Many women in the Bay Area have been impacted by breast cancer in some way; our mothers, daughters, sisters, best friends, colleagues, roommates, ourselves, and yes, even the men in our lives can get breast cancer. According to Breast Cancer Action in San Francisco, there were 175,000 women diagnosed with invasive breast cancer in 1999 (1 every 3 minutes), and 39,900 women were diagnosed with ductal carcinoma in situ in 1999. There were 43,700 deaths from breast cancer in 1999 (one death every 12 minutes).
Some of us are fortunate enough to have access to medical care when breast cancer is diagnosed, but for most of us, our emotional needs are often overlooked. A cancer diagnosis can be emotionally overwhelming with so many decisions, so many unfamiliar and frightening terms, so many strangers involved in planning our treatment options. Fear is often a constant companion. What shall I do? What's going to happen to me? What about my family? What will insurance cover? Where do I go for information and help? Where can I find resources? Women say they feel like they are falling apart inside, yet sometimes think that they must not show how devastated they really feel. In the whirlwind of appointments, there is no time for the emotional side of this disease. However, emotional support is a vital component of breast cancer treatment.
When people are confronted with cancer, healing requires both emotional and physical assistance. A growing body of evidence confirms the importance of psychosocial interventions in dealing with breast cancer. Research on breast cancer support groups shows clinically significant outcomes for these groups. Spiegel and Bloom (1983) conducted an outcome study of women with metastatic breast cancer who were in supportive-expressive group therapy. They state that patients who participated in support groups with self-hypnosis training showed significantly less pain and suffering over the course of a year. The experience also significantly lowered mood disturbance for these women. The results of over ten studies conducted in the past twenty years confirm the idea that group interventions improve patient's mood, provide information, encourage active coping, and increase health-enhancing behaviors. Support groups can be an effective resource in many ways to assist members. For example, learning skills for anxiety management, developing coping strategies to adjust to life changes, and reducing the isolation that many women feel after their diagnosis.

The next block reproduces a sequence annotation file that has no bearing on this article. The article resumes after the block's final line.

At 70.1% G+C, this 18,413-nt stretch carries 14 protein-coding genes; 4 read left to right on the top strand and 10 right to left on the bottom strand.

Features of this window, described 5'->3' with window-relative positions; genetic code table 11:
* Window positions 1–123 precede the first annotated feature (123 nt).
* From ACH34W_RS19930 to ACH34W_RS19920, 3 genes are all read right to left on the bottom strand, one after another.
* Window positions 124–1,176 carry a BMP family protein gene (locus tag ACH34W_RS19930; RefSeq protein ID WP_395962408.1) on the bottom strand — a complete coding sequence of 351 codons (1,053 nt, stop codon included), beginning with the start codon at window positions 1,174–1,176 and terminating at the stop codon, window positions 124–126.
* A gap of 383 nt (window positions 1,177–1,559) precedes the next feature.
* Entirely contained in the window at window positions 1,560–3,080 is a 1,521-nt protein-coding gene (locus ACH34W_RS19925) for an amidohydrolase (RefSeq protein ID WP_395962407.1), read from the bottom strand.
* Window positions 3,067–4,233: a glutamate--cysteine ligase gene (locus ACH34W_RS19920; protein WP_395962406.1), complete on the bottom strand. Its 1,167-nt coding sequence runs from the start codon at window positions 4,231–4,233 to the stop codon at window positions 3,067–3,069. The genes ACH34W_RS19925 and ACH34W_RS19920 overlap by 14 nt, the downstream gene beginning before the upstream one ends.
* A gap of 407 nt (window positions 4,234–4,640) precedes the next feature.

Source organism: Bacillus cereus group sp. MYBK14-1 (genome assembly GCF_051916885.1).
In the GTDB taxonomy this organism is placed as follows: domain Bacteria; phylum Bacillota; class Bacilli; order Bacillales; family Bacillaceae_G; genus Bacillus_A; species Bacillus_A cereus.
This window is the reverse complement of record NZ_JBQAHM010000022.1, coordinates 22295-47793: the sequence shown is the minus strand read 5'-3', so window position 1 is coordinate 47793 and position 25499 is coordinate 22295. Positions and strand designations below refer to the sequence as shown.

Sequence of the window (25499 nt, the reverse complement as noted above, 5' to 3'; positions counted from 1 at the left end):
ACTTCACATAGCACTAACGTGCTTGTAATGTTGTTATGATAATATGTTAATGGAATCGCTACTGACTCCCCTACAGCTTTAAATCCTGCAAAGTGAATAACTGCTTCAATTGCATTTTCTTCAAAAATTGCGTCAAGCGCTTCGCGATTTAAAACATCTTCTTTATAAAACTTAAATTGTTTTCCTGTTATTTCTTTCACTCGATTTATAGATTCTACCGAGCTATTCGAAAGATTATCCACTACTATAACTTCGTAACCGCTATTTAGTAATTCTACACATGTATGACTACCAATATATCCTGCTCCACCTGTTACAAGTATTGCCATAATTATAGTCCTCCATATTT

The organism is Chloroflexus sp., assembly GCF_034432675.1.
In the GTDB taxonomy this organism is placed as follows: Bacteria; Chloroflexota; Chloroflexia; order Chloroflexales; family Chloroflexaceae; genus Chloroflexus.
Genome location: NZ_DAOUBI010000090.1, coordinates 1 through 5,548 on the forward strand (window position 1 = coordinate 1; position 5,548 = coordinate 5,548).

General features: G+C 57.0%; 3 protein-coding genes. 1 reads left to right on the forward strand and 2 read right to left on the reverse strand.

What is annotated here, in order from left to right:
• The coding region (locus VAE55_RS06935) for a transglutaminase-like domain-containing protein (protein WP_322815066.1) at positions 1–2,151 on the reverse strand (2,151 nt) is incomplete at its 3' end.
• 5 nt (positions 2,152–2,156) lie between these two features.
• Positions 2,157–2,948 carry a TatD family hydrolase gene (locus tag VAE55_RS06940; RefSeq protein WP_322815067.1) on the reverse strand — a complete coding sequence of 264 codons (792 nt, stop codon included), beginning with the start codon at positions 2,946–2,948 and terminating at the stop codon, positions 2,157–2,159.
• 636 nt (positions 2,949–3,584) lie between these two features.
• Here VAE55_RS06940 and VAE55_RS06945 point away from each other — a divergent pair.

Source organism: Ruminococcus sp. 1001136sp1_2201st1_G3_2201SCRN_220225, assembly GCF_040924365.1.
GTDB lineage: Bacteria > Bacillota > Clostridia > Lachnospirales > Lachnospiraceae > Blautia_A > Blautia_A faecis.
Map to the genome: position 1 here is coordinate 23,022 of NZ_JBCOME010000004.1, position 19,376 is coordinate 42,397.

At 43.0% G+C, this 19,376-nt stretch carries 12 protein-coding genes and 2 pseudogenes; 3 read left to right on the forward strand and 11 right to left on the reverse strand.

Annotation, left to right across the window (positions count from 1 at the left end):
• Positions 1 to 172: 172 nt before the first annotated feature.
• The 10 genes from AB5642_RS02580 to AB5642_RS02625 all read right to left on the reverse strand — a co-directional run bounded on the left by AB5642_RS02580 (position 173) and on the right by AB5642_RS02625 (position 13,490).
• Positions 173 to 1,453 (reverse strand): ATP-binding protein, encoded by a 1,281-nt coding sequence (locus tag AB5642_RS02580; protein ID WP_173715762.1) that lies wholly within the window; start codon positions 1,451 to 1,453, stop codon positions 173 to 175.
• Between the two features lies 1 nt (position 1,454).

In order to provide more options for women with breast cancer in the Silicon Valley, The Breast CancerTalk Project is emerging into the list of resources with therapist-led support groups. Along with colleagues, I have been working since last October (inspired by Breast Cancer Awareness Month) to develop this new organization. Visit our website for our Mission Statement and information.
Breast Cancer Web Surf Recommendation for the Month: The Breast CancerTalk Project
Breast Cancer Book Recommendation for the Month: Michael's Mommy Has Breast Cancer by Lisa Torrey, Hibiscus Press.